Robert Downes - September 14th, 2009
Random Thoughts
Robert Downes 9/14/09

The Death of ‘Hip‘ (Again)
What’s the hippest show on TV these days?
If you believe the critics, along with millions of viewers, four Golden Globe awards and six Emmys, it’s Mad Men, a drama about the stressed-out, hard-drinkin’, skirt-chasin’, underpaid and overworked ad executives of Madison Avenue.
Cue up the Perry Como records.
Mad Men takes place back in the early ‘60s and reinvents the men in the gray flannel suits as brimming with snappy patter, Old Fashioneds, and a devil-may-care attitude about sleeping with their secretaries. You know, like really “hip.”
The funny thing here is that the “Mad Men” are just the sort of worker drones the beatniks and bohemians rebelled against when they came up with the alternative “hipster” lifestyle in the 1950s.
As every English Lit major knows, to be “hip” was to live outside of the mainstream, with Beat writers such as Jack Kerouac, William Burroughs and Allen Ginsburg making it up as they went along; hitchhiking down the highways of America in the late-’40s and 1950s, and pushing on to Mexico, Morocco and India. The Beats borrowed ideas from other, more exotic cultures, not to mention the liberal use of marijuana and hallucinogens such as peyote and ayahuasca.
The late author Norman Mailer wrote a famous essay in 1957 called “The White Negro” on what it meant to be hip: basically, you had to slip into the loose loafers of a black jazz musician, fire up a dooby and swing, man, swing...
So the cynics who invented “hip” would surely scoff at Mad Men as being the epitome of hip today. But then, those long-gone beatniks never would have dreamed that the zenith of hipsters these days -- Britney Spears and Justin Timberlake -- would have been the manufactured products of the Mickey Mouse Club (!).
In the 1950s, the “Mad Men” of the day were the antithesis of “hip.” Sloan Wilson’s novel, The Man in the Gray Flannel Suit, described the arid, joyless lifestyle of working in that sort of environment, imprisoned by conformity and stifled by the suburbs (a story retold in the recent film, Revolutionary Road). There was a good reason why they drank all that bourbon.
It goes to show that “hip” is a snake that continually eats itself and re-emerges -- that post-modern quality where every fashion and fad is recycled and reinvented with a different twist. Frank Sinatra, the biggest square imaginable to Woodstock Nation in the ‘60s, is now a “must” on their iPods in the ‘00s.
“Hipness” is a navel-gazing subject, but it gets trotted out every 10 years or so to be declared dead and gone... only to live again.
By the end of the ‘60s, for instance, the Beat writers were declaring that King Hip had been killed off by the youth marketing hurricane of records, bell bottoms, black light posters and headbands. Social critic Thomas Frank (author of What’s Wrong With Kansas) raged against hipness all through the early ‘90s in his literary magazine, The Baffler, noting that it was just a ruse to sell kids more products. Big revelation there.
Then in the early ‘00s, young writers in the hipper environs of New York City declared that “irony is dead” -- a significant development since irony is one of the main ingredients in being a hipster. They even wrote several ironic books on the subject.
But what’s really killed off “hip” is that it’s a lot of work. Yeah, sure, there’s the example of the lowbrow, free-loving car thief Neal Cassady from On the Road, but mostly the hipster gig involves being some shade of a too-cool-for-school intellectual. You have to be up on a wide range of obscure, esoteric subjects, with a practiced sneer for those not-in-the-know.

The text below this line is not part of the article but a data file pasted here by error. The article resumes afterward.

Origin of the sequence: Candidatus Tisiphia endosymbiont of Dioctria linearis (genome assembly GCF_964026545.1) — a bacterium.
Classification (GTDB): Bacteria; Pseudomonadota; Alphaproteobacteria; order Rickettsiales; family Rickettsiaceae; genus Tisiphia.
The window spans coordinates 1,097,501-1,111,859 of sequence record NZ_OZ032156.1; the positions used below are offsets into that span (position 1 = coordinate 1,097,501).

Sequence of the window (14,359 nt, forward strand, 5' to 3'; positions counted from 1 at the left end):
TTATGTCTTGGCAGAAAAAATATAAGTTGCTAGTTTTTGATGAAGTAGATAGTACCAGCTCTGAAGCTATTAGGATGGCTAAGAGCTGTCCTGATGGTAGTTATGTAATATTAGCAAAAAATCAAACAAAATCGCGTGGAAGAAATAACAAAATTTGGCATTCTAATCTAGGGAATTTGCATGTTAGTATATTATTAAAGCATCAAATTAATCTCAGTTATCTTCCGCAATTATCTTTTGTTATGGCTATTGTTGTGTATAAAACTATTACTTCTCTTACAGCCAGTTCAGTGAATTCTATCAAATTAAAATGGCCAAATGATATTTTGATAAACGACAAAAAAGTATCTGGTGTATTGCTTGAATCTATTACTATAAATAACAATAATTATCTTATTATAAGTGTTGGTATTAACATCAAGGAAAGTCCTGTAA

For the Beats, that meant having a passing knowledge of Buddhism; the poets William Blake and Rimbaud; the books of Hermann Hesse; and digging the music of John Coltrane, Miles Davis and Charlie Parker. No big hurdle there.
But today’s hipster needs to know so much more, and “what is hip?” gets recycled so much faster. Remember when Seattle’s grunge scene was so hip it made your teeth hurt? Today, grunge is considered a musical joke or a trivia question.
The Beats studied the poetry of Blake and Rimbaud to rediscover life’s mystery in an uptight, homogenized America. But today’s hipster has a lot more junk to sift through, owing to the cult of celebrity that sprang up in large part because of the ‘hip‘ thing:
Have you read the poetry of Ann Sexton, Sylvia Plath and Derrick Brown? Is Yo La Tengo on your iPod? Are you up to date on Jay-Z’s Auto-Tune controversy? Do you know what Mudhoney meant to Kurt Cobain? What’s the Pulitzer Prize-winning novel written by Richard Ford? Why did Suge Knight have it in for Puff Daddy before he became P. Diddy? Does Jay MacInerny still matter? Can you name the top five Coen brother’s films? Have you read Cormac McCarthy’s Border Trilogy? What’s the difference between Mudvayne and Slipknot? Who is (or were) Karen O, the People Under the Stairs, Anna Wintour, Ute Lemper, Jean-Michel Basquiat, Fred ‘Sonic’ Smith, Sugarland, Bebe Gilberto, Albert Grossman, Brandon Flowers, the “It” Girl, John Sayles, Toumani Diabate, Sam Cooke, ICP, Youssou N’Dour, Trent Reznor, Bob Weir, Method Man, FutureMan, Estelle and Buckethead?
These are some of the easier questions on the hip learning curve, which to paraphrase H.L. Mencken, requires knowing “one million useless things.“ No doubt there’s some Maynard G. Krebs out there in Northern Michigan who has all the answers.
But maybe not, because Northern Michigan has a way of squeezing the “hipness” right out of people. You want a bunch of blasè hipsters, check out the baristas at the coffeehouses down in Royal Oak; up here it’s like people pass through a de-hip-notizing ray as soon as they get past Gladwin. Cynical, alienated hipsters arrive at the 45th Parallel and are transformed into optimistic, wholesome types who have a hard time squeaking out a sneer now and then.
So here’s to the death of hip, again. Long live hip.